DNA banking is the storage of DNA (typically extracted from white blood cells) for possible future use. Because it is likely that testing methodology and our understanding of genes, mutations, and diseases will improve in the future, consideration should be given to banking DNA of affected individuals.

Prenatal Testing

Prenatal diagnosis for pregnancies at increased risk is possible by analysis of DNA extracted from fetal cells obtained by amniocentesis usually performed at approximately 15 to 18 weeks’ gestation or chorionic villus sampling (CVS) at approximately ten to 12 weeks’ gestation. The disease-causing mutation of an affected family member must be identified before prenatal testing can be performed. Usually fetal sex is determined first and molecular genetic testing is performed if the karyotype is 46,XY.

Note: Gestational age is expressed as menstrual weeks calculated either from the first day of the last normal menstrual period or by ultrasound measurements.

Requests for prenatal testing for conditions which (like X-linked CSNB) do not affect intellect or life span are not common. Differences in perspective may exist among medical professionals and within families regarding the use of prenatal testing, particularly if the testing is being considered for the purpose of pregnancy termination rather than early diagnosis. Although most centers would consider decisions about prenatal testing to be the choice of the parents, discussion of these issues is appropriate.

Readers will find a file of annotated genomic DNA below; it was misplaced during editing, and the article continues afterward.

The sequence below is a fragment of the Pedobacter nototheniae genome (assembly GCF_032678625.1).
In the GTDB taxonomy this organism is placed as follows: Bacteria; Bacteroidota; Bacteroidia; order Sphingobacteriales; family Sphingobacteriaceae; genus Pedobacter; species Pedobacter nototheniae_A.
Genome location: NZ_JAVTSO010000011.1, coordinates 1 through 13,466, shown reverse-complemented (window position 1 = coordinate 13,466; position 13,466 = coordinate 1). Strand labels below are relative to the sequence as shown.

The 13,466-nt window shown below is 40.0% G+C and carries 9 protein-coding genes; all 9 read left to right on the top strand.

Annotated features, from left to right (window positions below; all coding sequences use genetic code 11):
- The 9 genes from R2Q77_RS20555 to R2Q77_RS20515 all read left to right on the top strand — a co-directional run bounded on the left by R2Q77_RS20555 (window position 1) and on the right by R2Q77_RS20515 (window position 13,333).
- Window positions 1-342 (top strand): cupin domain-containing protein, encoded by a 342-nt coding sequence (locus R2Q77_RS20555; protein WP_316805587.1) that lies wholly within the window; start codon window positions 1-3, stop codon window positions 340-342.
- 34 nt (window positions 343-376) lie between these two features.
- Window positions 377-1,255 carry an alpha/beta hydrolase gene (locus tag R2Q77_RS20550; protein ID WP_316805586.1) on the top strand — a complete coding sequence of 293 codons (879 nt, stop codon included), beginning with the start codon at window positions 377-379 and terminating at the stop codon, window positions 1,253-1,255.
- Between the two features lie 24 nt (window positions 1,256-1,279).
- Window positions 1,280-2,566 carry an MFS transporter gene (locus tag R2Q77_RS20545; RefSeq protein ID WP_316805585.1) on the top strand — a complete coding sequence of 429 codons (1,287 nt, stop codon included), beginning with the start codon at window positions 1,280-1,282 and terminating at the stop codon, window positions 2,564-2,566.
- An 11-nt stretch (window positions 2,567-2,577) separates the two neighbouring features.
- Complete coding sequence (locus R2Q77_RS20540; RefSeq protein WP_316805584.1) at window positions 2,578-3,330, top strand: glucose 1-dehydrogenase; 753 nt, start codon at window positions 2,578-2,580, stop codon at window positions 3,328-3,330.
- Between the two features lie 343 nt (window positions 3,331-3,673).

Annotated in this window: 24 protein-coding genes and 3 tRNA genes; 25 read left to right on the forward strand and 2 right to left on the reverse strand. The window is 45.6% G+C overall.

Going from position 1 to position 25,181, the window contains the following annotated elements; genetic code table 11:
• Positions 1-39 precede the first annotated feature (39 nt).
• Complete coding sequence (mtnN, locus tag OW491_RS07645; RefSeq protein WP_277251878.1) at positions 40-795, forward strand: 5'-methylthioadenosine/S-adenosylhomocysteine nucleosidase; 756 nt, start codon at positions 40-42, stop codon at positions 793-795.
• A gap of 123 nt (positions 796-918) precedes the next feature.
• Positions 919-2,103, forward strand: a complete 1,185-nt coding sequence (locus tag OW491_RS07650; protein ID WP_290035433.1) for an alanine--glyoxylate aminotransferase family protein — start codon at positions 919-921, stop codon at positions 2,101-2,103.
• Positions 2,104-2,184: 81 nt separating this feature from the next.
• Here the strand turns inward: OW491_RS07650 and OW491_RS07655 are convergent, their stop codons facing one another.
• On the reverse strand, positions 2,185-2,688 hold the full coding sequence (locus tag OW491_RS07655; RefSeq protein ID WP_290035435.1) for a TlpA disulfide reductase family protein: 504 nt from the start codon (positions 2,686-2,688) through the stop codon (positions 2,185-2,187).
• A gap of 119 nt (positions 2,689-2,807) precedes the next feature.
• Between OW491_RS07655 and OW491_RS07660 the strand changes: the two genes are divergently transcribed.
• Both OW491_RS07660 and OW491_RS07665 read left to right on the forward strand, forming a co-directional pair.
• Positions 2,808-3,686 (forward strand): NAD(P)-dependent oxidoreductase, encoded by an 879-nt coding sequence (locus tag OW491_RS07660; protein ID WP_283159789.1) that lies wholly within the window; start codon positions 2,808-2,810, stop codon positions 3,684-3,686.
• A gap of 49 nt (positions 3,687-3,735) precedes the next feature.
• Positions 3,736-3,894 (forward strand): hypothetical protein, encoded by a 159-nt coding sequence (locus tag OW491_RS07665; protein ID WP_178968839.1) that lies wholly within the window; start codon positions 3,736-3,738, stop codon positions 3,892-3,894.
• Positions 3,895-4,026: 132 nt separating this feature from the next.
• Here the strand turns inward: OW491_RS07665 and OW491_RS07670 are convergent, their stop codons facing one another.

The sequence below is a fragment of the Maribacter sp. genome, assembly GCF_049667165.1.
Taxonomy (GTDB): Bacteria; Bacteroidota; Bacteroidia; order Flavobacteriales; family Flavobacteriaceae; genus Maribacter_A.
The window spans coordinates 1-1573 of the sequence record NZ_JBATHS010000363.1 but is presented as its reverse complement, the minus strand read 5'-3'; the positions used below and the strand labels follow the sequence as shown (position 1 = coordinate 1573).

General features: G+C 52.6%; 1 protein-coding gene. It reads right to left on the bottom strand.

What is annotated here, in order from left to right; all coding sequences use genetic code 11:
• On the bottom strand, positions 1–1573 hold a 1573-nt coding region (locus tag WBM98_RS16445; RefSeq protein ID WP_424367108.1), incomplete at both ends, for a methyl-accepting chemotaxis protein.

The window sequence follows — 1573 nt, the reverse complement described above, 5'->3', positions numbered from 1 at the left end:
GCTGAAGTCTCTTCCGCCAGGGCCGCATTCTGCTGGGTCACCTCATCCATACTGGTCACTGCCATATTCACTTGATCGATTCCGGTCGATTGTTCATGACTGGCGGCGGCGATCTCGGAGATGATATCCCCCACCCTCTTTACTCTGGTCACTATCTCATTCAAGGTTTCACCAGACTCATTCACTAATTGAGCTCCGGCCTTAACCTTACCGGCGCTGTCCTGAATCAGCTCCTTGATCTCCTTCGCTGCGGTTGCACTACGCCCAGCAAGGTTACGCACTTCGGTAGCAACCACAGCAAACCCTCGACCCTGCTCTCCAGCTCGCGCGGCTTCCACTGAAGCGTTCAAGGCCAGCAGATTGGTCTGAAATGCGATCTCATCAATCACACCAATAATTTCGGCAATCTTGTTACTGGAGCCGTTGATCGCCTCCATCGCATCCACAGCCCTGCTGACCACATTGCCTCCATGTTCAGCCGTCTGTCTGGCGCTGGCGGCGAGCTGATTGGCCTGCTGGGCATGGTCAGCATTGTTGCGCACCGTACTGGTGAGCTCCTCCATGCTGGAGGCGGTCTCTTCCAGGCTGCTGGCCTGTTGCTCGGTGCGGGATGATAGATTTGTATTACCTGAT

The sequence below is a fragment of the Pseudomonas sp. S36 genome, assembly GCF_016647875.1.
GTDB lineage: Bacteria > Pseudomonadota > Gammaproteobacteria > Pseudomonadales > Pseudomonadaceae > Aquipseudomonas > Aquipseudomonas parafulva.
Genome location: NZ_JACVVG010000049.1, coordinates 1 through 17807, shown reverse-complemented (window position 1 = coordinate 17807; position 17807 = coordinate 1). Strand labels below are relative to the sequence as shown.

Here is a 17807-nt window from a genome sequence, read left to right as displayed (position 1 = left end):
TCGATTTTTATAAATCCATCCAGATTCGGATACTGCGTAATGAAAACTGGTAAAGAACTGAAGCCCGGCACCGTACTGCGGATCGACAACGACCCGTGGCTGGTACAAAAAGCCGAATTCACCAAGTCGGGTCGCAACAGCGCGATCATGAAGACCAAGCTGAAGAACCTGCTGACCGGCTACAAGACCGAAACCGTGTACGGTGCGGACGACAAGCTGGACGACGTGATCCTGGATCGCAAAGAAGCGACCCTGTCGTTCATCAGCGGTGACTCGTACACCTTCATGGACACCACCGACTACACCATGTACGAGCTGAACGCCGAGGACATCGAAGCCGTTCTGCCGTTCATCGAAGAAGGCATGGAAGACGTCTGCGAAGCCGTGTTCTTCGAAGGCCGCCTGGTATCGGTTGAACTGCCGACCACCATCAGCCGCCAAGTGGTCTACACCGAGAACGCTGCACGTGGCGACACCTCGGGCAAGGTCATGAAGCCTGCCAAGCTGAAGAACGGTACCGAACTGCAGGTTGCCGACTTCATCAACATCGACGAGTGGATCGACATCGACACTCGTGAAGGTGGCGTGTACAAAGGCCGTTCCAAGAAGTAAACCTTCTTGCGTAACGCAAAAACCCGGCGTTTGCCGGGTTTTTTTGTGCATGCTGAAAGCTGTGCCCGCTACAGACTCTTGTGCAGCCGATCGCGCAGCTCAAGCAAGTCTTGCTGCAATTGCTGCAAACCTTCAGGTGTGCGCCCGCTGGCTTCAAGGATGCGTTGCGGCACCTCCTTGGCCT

Preimplantation genetic diagnosis (PGD) may be an option for some families in which the disease-causing mutations have been identified.

Resources

GeneReviews staff has selected the following disease-specific and/or umbrella support organizations and/or registries for the benefit of individuals with this disorder and their families. GeneReviews is not responsible for the information provided by other organizations. For information on selection criteria, click here.

  • Foundation Fighting Blindness
    11435 Cronhill Drive
    Owings Mills MD 21117-2220
    Phone: 800-683-5555 (toll-free); 800-683-5551 (toll-free TDD); 410-568-0150
    Email: info@fightblindness.org
  • Foundation Fighting Blindness - Canada
    890 Yonge Street
    12th Floor
    Toronto Ontario M4W 3P4
    Canada
    Phone: 800-461-3331 (toll-free); 416-360-4200
    Fax: 416-360-0060
    Email: info@ffb.ca
  • National Eye Institute
    31 Center Drive
    MSC 2510
    Bethesda MD 20892-2510